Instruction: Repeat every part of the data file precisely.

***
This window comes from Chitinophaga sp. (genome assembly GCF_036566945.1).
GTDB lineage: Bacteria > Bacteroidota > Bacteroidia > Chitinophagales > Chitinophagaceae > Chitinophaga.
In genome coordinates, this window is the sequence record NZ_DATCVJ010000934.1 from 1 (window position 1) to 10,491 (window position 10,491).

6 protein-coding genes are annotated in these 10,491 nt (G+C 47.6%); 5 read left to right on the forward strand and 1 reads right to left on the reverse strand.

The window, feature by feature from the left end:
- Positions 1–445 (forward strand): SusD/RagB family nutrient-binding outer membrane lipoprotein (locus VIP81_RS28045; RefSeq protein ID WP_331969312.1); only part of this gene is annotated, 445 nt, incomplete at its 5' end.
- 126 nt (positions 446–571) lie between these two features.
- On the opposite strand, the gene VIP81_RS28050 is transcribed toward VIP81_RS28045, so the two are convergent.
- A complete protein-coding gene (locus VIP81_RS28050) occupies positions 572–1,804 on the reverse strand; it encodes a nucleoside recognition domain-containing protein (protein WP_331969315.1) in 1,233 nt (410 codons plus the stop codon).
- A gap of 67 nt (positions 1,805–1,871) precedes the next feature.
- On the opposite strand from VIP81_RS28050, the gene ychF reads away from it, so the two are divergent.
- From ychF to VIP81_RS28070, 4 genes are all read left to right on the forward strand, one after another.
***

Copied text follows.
This window comes from Chitinophaga sp. (genome assembly GCF_036566945.1).
GTDB lineage: Bacteria > Bacteroidota > Bacteroidia > Chitinophagales > Chitinophagaceae > Chitinophaga.
In genome coordinates, this window is the sequence record NZ_DATCVJ010000934.1 from 1 (window position 1) to 10,491 (window position 10,491).

6 protein-coding genes are annotated in these 10,491 nt (G+C 47.6%); 5 read left to right on the forward strand and 1 reads right to left on the reverse strand.

The window, feature by feature from the left end:
- Positions 1–445 (forward strand): SusD/RagB family nutrient-binding outer membrane lipoprotein (locus VIP81_RS28045; RefSeq protein ID WP_331969312.1); only part of this gene is annotated, 445 nt, incomplete at its 5' end.
- 126 nt (positions 446–571) lie between these two features.
- On the opposite strand, the gene VIP81_RS28050 is transcribed toward VIP81_RS28045, so the two are convergent.
- A complete protein-coding gene (locus VIP81_RS28050) occupies positions 572–1,804 on the reverse strand; it encodes a nucleoside recognition domain-containing protein (protein WP_331969315.1) in 1,233 nt (410 codons plus the stop codon).
- A gap of 67 nt (positions 1,805–1,871) precedes the next feature.
- On the opposite strand from VIP81_RS28050, the gene ychF reads away from it, so the two are divergent.
- From ychF to VIP81_RS28070, 4 genes are all read left to right on the forward strand, one after another.